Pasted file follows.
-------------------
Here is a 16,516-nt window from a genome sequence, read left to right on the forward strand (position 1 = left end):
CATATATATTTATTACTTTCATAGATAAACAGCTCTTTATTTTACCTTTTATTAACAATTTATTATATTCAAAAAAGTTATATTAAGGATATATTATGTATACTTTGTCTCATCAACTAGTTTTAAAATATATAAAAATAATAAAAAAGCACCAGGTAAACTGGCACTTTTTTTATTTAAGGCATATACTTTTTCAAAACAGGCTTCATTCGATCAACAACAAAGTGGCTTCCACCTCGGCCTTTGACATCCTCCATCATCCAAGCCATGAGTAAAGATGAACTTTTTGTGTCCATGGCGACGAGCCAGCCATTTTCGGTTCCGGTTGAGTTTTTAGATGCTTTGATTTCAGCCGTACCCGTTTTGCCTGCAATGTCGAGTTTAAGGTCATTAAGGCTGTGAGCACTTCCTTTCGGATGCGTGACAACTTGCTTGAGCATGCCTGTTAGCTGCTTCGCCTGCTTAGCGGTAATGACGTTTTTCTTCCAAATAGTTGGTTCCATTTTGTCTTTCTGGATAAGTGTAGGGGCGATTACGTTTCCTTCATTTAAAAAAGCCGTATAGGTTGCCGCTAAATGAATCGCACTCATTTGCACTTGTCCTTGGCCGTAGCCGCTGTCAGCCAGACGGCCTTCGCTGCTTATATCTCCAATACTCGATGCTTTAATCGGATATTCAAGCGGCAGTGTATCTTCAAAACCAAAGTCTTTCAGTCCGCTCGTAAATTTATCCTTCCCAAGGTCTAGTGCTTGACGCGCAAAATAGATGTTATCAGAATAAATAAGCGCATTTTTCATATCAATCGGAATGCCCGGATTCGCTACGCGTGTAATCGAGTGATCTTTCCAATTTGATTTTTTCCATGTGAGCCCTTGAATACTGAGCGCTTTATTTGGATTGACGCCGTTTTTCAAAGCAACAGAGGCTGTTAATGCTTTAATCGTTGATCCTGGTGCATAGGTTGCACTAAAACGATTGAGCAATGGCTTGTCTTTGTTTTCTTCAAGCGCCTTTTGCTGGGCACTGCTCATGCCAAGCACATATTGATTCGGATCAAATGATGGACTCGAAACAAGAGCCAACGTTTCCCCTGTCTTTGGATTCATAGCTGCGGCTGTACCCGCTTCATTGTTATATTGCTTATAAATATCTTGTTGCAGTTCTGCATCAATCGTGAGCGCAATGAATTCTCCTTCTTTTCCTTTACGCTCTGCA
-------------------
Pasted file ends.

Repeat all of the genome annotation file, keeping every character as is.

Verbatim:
Here is a 16,516-nt window from a genome sequence, read left to right on the forward strand (position 1 = left end):
CATATATATTTATTACTTTCATAGATAAACAGCTCTTTATTTTACCTTTTATTAACAATTTATTATATTCAAAAAAGTTATATTAAGGATATATTATGTATACTTTGTCTCATCAACTAGTTTTAAAATATATAAAAATAATAAAAAAGCACCAGGTAAACTGGCACTTTTTTTATTTAAGGCATATACTTTTTCAAAACAGGCTTCATTCGATCAACAACAAAGTGGCTTCCACCTCGGCCTTTGACATCCTCCATCATCCAAGCCATGAGTAAAGATGAACTTTTTGTGTCCATGGCGACGAGCCAGCCATTTTCGGTTCCGGTTGAGTTTTTAGATGCTTTGATTTCAGCCGTACCCGTTTTGCCTGCAATGTCGAGTTTAAGGTCATTAAGGCTGTGAGCACTTCCTTTCGGATGCGTGACAACTTGCTTGAGCATGCCTGTTAGCTGCTTCGCCTGCTTAGCGGTAATGACGTTTTTCTTCCAAATAGTTGGTTCCATTTTGTCTTTCTGGATAAGTGTAGGGGCGATTACGTTTCCTTCATTTAAAAAAGCCGTATAGGTTGCCGCTAAATGAATCGCACTCATTTGCACTTGTCCTTGGCCGTAGCCGCTGTCAGCCAGACGGCCTTCGCTGCTTATATCTCCAATACTCGATGCTTTAATCGGATATTCAAGCGGCAGTGTATCTTCAAAACCAAAGTCTTTCAGTCCGCTCGTAAATTTATCCTTCCCAAGGTCTAGTGCTTGACGCGCAAAATAGATGTTATCAGAATAAATAAGCGCATTTTTCATATCAATCGGAATGCCCGGATTCGCTACGCGTGTAATCGAGTGATCTTTCCAATTTGATTTTTTCCATGTGAGCCCTTGAATACTGAGCGCTTTATTTGGATTGACGCCGTTTTTCAAAGCAACAGAGGCTGTTAATGCTTTAATCGTTGATCCTGGTGCATAGGTTGCACTAAAACGATTGAGCAATGGCTTGTCTTTGTTTTCTTCAAGCGCCTTTTGCTGGGCACTGCTCATGCCAAGCACATATTGATTCGGATCAAATGATGGACTCGAAACAAGAGCCAACGTTTCCCCTGTCTTTGGATTCATAGCTGCGGCTGTACCCGCTTCATTGTTATATTGCTTATAAATATCTTGTTGCAGTTCTGCATCAATCGTGAGCGCAATGAATTCTCCTTCTTTTCCTTTACGCTCTGCA